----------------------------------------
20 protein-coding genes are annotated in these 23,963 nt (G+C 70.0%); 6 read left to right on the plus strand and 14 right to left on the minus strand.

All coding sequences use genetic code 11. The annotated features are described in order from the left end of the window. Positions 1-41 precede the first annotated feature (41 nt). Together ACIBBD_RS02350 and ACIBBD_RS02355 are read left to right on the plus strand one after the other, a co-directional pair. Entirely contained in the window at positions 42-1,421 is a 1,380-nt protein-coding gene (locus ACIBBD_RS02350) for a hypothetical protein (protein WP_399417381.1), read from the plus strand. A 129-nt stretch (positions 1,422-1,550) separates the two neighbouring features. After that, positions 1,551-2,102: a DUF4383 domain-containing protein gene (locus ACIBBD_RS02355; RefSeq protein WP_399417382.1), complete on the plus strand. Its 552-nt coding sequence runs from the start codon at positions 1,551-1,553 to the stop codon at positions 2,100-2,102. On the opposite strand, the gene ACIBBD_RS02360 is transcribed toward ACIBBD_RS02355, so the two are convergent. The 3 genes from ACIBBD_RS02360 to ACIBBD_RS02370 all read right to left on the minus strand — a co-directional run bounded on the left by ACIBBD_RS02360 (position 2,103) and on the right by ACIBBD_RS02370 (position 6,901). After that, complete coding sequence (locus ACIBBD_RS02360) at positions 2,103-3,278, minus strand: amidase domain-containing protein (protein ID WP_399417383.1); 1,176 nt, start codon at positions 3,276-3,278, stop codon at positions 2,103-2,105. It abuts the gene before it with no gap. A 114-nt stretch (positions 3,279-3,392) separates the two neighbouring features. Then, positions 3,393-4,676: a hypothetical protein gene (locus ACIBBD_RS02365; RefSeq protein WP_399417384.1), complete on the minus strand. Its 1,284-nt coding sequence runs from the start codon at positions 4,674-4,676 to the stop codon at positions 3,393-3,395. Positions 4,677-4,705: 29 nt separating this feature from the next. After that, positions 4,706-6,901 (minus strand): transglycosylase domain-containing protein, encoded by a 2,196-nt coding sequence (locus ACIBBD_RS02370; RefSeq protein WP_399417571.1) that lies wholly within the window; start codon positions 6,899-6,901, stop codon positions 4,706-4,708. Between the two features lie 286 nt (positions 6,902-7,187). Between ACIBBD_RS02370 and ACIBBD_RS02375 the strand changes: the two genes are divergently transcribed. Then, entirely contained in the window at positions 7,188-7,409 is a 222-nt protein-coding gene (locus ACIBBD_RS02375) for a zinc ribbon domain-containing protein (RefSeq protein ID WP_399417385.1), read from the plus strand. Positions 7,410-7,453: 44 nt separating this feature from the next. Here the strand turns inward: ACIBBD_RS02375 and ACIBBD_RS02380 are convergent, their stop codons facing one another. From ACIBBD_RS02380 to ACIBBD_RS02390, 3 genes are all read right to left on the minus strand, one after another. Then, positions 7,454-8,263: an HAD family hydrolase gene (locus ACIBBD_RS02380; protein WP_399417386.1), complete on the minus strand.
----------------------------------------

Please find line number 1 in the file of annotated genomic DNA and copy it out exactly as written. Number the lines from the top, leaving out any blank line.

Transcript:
20 protein-coding genes are annotated in these 23,963 nt (G+C 70.0%); 6 read left to right on the plus strand and 14 right to left on the minus strand.